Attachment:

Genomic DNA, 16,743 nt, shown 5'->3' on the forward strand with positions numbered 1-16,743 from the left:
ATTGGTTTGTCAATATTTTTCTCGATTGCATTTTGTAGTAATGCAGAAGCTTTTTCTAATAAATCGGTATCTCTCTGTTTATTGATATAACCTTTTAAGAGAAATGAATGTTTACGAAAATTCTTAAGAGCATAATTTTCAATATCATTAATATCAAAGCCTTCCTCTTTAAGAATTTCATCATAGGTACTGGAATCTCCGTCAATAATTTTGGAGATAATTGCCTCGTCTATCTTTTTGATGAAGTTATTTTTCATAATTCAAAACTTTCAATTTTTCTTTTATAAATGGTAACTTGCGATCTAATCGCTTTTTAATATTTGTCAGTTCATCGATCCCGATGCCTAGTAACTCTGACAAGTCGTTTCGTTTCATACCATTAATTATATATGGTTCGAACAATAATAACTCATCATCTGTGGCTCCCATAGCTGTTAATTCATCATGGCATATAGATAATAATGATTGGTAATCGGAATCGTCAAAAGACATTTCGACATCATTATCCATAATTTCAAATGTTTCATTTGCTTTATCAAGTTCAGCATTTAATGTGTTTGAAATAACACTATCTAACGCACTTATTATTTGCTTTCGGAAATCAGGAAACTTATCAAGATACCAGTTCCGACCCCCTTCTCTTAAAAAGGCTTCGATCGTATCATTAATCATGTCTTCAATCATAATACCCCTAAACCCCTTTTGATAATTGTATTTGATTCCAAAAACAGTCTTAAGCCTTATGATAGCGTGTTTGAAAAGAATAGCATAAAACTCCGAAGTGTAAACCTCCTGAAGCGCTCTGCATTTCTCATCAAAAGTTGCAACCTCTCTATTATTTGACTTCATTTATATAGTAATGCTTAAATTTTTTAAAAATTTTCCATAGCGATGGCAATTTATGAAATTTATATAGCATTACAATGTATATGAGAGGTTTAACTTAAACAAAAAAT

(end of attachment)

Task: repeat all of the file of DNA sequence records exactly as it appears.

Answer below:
Genomic DNA, 16,743 nt, shown 5'->3' on the forward strand with positions numbered 1-16,743 from the left:
ATTGGTTTGTCAATATTTTTCTCGATTGCATTTTGTAGTAATGCAGAAGCTTTTTCTAATAAATCGGTATCTCTCTGTTTATTGATATAACCTTTTAAGAGAAATGAATGTTTACGAAAATTCTTAAGAGCATAATTTTCAATATCATTAATATCAAAGCCTTCCTCTTTAAGAATTTCATCATAGGTACTGGAATCTCCGTCAATAATTTTGGAGATAATTGCCTCGTCTATCTTTTTGATGAAGTTATTTTTCATAATTCAAAACTTTCAATTTTTCTTTTATAAATGGTAACTTGCGATCTAATCGCTTTTTAATATTTGTCAGTTCATCGATCCCGATGCCTAGTAACTCTGACAAGTCGTTTCGTTTCATACCATTAATTATATATGGTTCGAACAATAATAACTCATCATCTGTGGCTCCCATAGCTGTTAATTCATCATGGCATATAGATAATAATGATTGGTAATCGGAATCGTCAAAAGACATTTCGACATCATTATCCATAATTTCAAATGTTTCATTTGCTTTATCAAGTTCAGCATTTAATGTGTTTGAAATAACACTATCTAACGCACTTATTATTTGCTTTCGGAAATCAGGAAACTTATCAAGATACCAGTTCCGACCCCCTTCTCTTAAAAAGGCTTCGATCGTATCATTAATCATGTCTTCAATCATAATACCCCTAAACCCCTTTTGATAATTGTATTTGATTCCAAAAACAGTCTTAAGCCTTATGATAGCGTGTTTGAAAAGAATAGCATAAAACTCCGAAGTGTAAACCTCCTGAAGCGCTCTGCATTTCTCATCAAAAGTTGCAACCTCTCTATTATTTGACTTCATTTATATAGTAATGCTTAAATTTTTTAAAAATTTTCCATAGCGATGGCAATTTATGAAATTTATATAGCATTACAATGTATATGAGAGGTTTAACTTAAACAAAAAAT